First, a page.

Virginia family sues General Motors after 2012 death

BRODNAX, Va. — A Virginia family says they plan to sue General Motors after the car manufacturer turned them down for compensation following a deadly crash.

On Jan. 6, 2012, Marquis Wood was driving his 2009 Chevy Cobalt only a mile away from his home when he lost control of the car. It flipped multiple times, hit a tree and landed in ditch. Marquis was killed.

Marquis’ uncle, Reginald Wood, said the police told them they were unsure what exactly led to the accident, because Wood wasn’t impaired and was traveling a route he drove every day.

The family says they believe a deadly GM ignition defect, now said to be behind at least 50 deaths, led to Marquis’ crash.

The ignition problem is said to result in the key of a vehicle falling into the “off” or “accessory” position while the vehicle is in motion. When the cars switch off, the driver can lose control of the vehicle. If the key remains in the “off” or “accessory” position, the air bags are prevented from deploying.

Marquis Wood's senior picture. (Courtesy Cathy Wood)
Marquis Wood’s senior picture. (Courtesy Cathy Wood)

Marquis had gone to a mechanic for an ignition problem prior to the crash, his family says.

Also, his air bags did deploy at some point, but the family doesn’t believe it happened at the time of impact.

GM announced a compensation program last year and has begun accepting claims.

Marquis’ mother, Cathy Wood, says she received two letters about submitting a claim — one addressed to her, the other to her son.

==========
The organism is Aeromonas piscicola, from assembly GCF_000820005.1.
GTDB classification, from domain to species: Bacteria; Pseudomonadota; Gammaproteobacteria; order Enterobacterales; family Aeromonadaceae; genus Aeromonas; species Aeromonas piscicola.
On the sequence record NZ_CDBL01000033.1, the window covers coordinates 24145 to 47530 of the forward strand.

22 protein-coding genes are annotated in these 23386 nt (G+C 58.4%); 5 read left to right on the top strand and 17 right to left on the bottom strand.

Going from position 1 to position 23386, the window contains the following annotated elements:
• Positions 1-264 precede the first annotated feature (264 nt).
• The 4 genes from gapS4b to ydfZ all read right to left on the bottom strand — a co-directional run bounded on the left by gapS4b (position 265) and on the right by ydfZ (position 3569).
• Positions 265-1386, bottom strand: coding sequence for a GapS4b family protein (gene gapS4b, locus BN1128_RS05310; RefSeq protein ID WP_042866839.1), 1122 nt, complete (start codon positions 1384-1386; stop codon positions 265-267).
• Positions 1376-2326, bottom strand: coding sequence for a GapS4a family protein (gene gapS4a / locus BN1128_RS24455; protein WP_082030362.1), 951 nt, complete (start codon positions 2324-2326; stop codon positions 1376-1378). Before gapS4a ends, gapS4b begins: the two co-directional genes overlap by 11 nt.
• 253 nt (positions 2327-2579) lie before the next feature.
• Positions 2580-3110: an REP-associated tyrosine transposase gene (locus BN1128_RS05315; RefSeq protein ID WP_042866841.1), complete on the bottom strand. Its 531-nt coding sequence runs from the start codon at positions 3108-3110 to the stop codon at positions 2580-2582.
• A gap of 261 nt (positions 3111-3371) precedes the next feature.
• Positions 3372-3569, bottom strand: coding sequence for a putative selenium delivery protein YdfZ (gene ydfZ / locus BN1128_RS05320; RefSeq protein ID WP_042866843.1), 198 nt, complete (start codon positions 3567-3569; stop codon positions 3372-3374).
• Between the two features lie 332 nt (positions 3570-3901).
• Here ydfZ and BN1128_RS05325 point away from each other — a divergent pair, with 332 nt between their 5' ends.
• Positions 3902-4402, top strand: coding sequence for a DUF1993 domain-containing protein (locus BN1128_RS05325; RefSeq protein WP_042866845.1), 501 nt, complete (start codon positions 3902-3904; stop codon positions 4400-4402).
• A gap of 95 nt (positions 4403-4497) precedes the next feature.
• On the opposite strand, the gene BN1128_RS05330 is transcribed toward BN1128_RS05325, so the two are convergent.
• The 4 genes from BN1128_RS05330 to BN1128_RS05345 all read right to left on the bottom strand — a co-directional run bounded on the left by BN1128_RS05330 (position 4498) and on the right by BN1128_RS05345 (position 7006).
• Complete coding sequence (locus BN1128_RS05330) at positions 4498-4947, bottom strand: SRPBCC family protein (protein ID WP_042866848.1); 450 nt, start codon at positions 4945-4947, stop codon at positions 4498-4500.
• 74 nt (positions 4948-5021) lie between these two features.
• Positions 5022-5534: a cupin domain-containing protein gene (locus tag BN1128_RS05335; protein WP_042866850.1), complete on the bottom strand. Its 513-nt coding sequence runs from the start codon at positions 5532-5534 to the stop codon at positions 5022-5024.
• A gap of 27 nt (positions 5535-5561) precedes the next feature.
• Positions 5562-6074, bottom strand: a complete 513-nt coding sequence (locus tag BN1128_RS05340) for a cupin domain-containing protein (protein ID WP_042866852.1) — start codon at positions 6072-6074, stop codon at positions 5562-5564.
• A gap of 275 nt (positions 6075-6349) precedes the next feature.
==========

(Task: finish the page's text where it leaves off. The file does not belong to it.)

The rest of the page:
“That tells me right then and there that GM knows about my situation,” Cathy said.

But after submitting a claim and waiting months, Cathy says she was told that, because Marquis’ air bag deployed, she isn’t eligible for compensation.

Reginald Wood says he believed GM would seriously consider his sister’s claim, because they had documentation of the mechanic visit shortly before the crash. Also, he says he believes pictures of the vehicle show proof that the air bags didn’t deploy until after impact.

The family thinks Marquis’ keys were heavy enough to move the key in the ignition and cause a delay in air bag deployment.

“We’re marching straight towards a jury and we’ll have our day in court,” said the family’s attorney, Jonathan Michaels. “Marquis actually took his car in to be serviced because the car ignition switch was continuously cutting out while he was driving the vehicle.”

The family is seeking punitive damages in a wrongful-death suit against GM for an amount the jury finds appropriate to not only compensate the family, but also punish GM.

“He had his whole life ahead of him,” Cathy said of Marquis. “[GM is] not making their wrong right.”

GM has hired attorney Ken Feinberg to oversee the compensation program.

Feinberg wouldn’t discuss the Woods’ case but spoke about the program overall in an email.

“If the air bag is found to have deployed, a claimant is automatically deemed to be ineligible for compensation. This is because, if the air bag deployed, automobile power is functioning and the ignition switch has not been inadvertently turned to the off position.”

When asked Feinberg said, “we do not know of any case where an air bag did deploy and a claimant received compensation.”

Here’s a copy of the complaint:


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